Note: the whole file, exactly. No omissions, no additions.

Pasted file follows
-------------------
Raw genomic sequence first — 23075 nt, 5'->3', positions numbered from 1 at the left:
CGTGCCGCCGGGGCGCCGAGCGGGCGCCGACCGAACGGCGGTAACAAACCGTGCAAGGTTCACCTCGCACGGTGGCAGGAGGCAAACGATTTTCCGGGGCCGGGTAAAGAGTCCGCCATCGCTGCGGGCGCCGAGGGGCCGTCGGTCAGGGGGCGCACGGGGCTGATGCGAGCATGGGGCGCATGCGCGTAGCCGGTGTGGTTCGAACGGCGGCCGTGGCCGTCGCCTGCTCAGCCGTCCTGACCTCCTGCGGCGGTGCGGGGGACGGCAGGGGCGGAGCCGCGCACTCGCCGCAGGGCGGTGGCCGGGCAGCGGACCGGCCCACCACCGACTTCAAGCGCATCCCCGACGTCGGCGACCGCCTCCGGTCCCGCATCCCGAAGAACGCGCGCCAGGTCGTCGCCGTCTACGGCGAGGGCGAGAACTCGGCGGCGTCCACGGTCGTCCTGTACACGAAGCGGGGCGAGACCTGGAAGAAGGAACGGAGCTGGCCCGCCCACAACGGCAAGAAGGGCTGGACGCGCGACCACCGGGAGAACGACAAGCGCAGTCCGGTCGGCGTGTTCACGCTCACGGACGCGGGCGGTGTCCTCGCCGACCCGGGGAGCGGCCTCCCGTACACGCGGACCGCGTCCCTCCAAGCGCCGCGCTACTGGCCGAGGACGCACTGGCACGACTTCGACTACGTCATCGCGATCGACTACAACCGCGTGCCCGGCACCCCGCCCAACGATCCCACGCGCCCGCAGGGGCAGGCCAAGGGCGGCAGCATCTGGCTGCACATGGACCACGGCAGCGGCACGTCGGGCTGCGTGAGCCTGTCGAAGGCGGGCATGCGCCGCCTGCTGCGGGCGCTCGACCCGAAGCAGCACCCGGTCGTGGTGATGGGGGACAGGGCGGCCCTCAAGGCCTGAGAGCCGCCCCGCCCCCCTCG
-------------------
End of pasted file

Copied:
Raw genomic sequence first — 23075 nt, 5'->3', positions numbered from 1 at the left:
CGTGCCGCCGGGGCGCCGAGCGGGCGCCGACCGAACGGCGGTAACAAACCGTGCAAGGTTCACCTCGCACGGTGGCAGGAGGCAAACGATTTTCCGGGGCCGGGTAAAGAGTCCGCCATCGCTGCGGGCGCCGAGGGGCCGTCGGTCAGGGGGCGCACGGGGCTGATGCGAGCATGGGGCGCATGCGCGTAGCCGGTGTGGTTCGAACGGCGGCCGTGGCCGTCGCCTGCTCAGCCGTCCTGACCTCCTGCGGCGGTGCGGGGGACGGCAGGGGCGGAGCCGCGCACTCGCCGCAGGGCGGTGGCCGGGCAGCGGACCGGCCCACCACCGACTTCAAGCGCATCCCCGACGTCGGCGACCGCCTCCGGTCCCGCATCCCGAAGAACGCGCGCCAGGTCGTCGCCGTCTACGGCGAGGGCGAGAACTCGGCGGCGTCCACGGTCGTCCTGTACACGAAGCGGGGCGAGACCTGGAAGAAGGAACGGAGCTGGCCCGCCCACAACGGCAAGAAGGGCTGGACGCGCGACCACCGGGAGAACGACAAGCGCAGTCCGGTCGGCGTGTTCACGCTCACGGACGCGGGCGGTGTCCTCGCCGACCCGGGGAGCGGCCTCCCGTACACGCGGACCGCGTCCCTCCAAGCGCCGCGCTACTGGCCGAGGACGCACTGGCACGACTTCGACTACGTCATCGCGATCGACTACAACCGCGTGCCCGGCACCCCGCCCAACGATCCCACGCGCCCGCAGGGGCAGGCCAAGGGCGGCAGCATCTGGCTGCACATGGACCACGGCAGCGGCACGTCGGGCTGCGTGAGCCTGTCGAAGGCGGGCATGCGCCGCCTGCTGCGGGCGCTCGACCCGAAGCAGCACCCGGTCGTGGTGATGGGGGACAGGGCGGCCCTCAAGGCCTGAGAGCCGCCCCGCCCCCCTCG